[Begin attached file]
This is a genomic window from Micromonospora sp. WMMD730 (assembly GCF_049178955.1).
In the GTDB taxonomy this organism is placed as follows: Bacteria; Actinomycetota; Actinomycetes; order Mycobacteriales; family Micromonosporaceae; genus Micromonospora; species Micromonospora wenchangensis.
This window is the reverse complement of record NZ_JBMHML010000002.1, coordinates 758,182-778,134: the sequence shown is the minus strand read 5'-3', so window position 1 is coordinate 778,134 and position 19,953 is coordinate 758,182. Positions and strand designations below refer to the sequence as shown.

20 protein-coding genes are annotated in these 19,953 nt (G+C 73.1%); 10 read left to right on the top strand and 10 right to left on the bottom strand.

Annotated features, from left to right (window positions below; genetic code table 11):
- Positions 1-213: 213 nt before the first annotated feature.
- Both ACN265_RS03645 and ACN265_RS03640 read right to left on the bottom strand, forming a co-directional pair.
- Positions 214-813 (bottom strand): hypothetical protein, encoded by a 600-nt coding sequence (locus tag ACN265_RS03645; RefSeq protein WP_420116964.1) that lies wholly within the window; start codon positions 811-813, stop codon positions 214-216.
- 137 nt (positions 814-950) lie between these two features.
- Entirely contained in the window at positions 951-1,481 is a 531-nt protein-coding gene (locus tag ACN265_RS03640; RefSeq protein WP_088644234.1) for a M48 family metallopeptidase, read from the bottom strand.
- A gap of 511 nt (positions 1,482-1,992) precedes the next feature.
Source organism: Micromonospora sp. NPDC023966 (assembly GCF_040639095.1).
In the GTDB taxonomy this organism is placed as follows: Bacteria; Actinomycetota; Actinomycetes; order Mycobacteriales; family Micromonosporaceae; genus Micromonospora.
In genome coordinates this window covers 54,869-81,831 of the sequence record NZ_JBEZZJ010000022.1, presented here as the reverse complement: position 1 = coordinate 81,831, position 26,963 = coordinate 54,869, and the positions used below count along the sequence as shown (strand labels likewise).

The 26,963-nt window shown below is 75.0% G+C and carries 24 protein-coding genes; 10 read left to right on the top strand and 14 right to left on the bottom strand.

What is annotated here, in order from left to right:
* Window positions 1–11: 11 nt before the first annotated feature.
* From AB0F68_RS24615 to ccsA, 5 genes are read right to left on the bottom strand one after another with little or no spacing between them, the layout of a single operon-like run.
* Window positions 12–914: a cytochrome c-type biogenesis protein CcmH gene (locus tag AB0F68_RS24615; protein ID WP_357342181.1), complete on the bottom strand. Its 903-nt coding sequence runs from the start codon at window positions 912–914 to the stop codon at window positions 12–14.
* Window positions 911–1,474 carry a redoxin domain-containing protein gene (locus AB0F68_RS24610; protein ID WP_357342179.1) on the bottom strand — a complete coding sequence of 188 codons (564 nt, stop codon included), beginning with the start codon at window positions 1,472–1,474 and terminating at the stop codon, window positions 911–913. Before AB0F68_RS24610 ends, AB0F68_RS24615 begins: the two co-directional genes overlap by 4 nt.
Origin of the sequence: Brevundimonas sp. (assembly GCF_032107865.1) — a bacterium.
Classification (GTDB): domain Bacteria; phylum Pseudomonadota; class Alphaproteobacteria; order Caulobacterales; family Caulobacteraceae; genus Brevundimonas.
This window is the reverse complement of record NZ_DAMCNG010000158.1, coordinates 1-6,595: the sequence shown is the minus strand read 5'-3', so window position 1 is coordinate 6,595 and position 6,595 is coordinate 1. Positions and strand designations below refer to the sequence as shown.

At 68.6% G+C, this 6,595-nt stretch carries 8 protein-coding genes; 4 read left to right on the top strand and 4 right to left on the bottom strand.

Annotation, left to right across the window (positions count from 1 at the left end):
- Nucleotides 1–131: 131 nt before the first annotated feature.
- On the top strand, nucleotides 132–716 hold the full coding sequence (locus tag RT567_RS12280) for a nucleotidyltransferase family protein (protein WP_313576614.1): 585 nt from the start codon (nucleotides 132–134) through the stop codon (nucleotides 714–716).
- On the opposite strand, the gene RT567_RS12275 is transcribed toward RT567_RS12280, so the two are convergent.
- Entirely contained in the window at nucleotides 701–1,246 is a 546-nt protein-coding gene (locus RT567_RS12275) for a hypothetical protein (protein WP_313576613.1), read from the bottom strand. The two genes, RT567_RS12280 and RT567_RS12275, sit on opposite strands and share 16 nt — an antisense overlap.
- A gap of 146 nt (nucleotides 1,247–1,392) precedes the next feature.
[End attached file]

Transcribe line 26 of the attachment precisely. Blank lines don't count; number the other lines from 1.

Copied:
- Nucleotides 1–131: 131 nt before the first annotated feature.